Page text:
I admit it, I really like this story. I’m not sure what else to say in this part, so, I’ll just shut up.
As the early morning light began to drink in the cool moisture of the evening’s rainfall, the small denizens of the deep earth squiggled to the surface to rejoice in the bounty of wetness. Not knowing their peril in such a flight, the pitiable earthworms tunnel toward the outside world, and squirm onto pavement or sidewalk to partake of the vast reservoirs of unabsorbed rain water.
And as humans, absorbed in their matutinal tasks, walk ignorantly around these thin, wilting corpses, the morning light swiftly illuminating the fading richness of their once colorful bodies. Callous to the tragedy of the scene, busy humans pass the dying, these tiny tillers of the soil, whose small sparks of life are drained into the cold hardness of man-made stony paths.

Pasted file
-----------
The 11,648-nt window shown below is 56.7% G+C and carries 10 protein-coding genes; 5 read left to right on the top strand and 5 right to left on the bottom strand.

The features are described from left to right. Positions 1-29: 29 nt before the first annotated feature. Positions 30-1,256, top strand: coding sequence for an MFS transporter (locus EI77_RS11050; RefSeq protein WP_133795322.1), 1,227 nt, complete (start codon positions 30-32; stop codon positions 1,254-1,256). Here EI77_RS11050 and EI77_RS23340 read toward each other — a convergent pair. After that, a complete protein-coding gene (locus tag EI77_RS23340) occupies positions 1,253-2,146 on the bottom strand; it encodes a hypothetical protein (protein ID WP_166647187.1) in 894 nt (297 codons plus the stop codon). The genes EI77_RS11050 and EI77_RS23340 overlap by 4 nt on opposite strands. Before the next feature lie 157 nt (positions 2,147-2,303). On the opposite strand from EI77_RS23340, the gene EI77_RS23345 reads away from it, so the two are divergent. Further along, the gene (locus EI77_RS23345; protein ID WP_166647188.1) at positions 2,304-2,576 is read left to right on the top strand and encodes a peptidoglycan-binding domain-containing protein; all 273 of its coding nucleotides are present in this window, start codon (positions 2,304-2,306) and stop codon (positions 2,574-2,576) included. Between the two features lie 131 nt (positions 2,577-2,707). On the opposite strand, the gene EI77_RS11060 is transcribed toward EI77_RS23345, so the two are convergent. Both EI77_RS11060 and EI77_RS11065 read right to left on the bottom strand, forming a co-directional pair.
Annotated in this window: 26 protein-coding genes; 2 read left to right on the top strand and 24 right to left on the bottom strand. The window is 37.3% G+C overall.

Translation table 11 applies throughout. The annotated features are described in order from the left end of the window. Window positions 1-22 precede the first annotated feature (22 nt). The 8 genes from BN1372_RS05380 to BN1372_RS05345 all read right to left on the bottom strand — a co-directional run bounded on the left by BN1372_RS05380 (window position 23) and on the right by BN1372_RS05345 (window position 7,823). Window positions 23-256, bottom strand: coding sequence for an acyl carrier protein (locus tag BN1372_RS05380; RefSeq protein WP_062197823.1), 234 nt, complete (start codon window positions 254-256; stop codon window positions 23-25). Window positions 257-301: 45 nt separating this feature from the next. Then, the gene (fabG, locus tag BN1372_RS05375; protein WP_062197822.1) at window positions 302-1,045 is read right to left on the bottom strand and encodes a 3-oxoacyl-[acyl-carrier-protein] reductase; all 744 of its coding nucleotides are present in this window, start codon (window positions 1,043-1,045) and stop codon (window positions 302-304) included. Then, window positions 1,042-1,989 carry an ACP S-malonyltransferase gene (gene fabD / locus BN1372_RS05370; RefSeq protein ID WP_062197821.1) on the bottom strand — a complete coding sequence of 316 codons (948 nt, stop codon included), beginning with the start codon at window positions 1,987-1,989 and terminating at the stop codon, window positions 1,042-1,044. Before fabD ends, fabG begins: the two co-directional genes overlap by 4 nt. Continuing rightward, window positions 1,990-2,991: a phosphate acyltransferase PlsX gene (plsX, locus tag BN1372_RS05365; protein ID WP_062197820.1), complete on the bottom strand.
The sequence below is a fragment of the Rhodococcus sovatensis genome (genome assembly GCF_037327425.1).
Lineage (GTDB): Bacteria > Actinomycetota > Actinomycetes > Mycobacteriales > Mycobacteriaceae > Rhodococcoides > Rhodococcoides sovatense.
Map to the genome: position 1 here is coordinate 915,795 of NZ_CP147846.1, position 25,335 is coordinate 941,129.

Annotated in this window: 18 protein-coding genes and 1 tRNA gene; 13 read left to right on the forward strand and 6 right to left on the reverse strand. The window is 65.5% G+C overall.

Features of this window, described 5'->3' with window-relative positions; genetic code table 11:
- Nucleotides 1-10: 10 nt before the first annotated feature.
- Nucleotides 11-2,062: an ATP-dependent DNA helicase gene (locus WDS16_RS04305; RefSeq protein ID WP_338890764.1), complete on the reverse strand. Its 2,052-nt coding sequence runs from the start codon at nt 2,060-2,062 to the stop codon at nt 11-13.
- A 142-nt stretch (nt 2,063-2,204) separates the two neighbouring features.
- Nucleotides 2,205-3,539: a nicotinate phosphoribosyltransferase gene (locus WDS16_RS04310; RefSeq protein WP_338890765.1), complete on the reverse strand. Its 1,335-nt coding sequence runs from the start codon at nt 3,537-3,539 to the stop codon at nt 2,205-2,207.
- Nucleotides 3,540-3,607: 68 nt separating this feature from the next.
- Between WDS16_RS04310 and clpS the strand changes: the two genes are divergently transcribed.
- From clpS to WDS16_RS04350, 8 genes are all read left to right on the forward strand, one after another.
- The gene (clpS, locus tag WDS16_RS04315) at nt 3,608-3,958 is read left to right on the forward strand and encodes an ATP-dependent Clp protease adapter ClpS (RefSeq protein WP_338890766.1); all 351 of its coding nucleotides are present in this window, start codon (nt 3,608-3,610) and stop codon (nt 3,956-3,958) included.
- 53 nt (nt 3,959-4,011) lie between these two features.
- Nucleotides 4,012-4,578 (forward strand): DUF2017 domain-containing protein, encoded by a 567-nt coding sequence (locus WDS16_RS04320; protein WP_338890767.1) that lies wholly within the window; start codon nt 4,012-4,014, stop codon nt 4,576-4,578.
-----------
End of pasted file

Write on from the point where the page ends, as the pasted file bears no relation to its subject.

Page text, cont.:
But, thanks to the power of modern technology, we can now hear the dying thoughts of the common earthworm.
Here are a few of those thoughts.
“Wet. Open-ness. Cold. Hard. No down into softness. Jimmmmmmmy.”
“Oh, sure. Big ground-pounders avoiding my soon to be dead self. Avoiding getting my goo on their pounding stompers. I hope my family avoids your corpse, pal.”
“Hovering shape. Beak. Ouch. Nooooooooooo!!!!!”
“And so to mine own end I go. No more to be divided. No more to merely tunnel. I have reached for the sun, and, in reaching, I die.”
“They call me Dr. Worm. Good Morning. How are you? I’m Dr. Worm.”
The dying thoughts of earthworms. Strange? Yes. Isn’t that why you read the Word of the Day? Of course, the last thought was brought to you by They Might Be Giants. For those that don’t know, they have a song called “Doctor Worm.” Of course, the last line of this tale is from that song.
matutinal / MAT-oot-in-al / happening in the morning.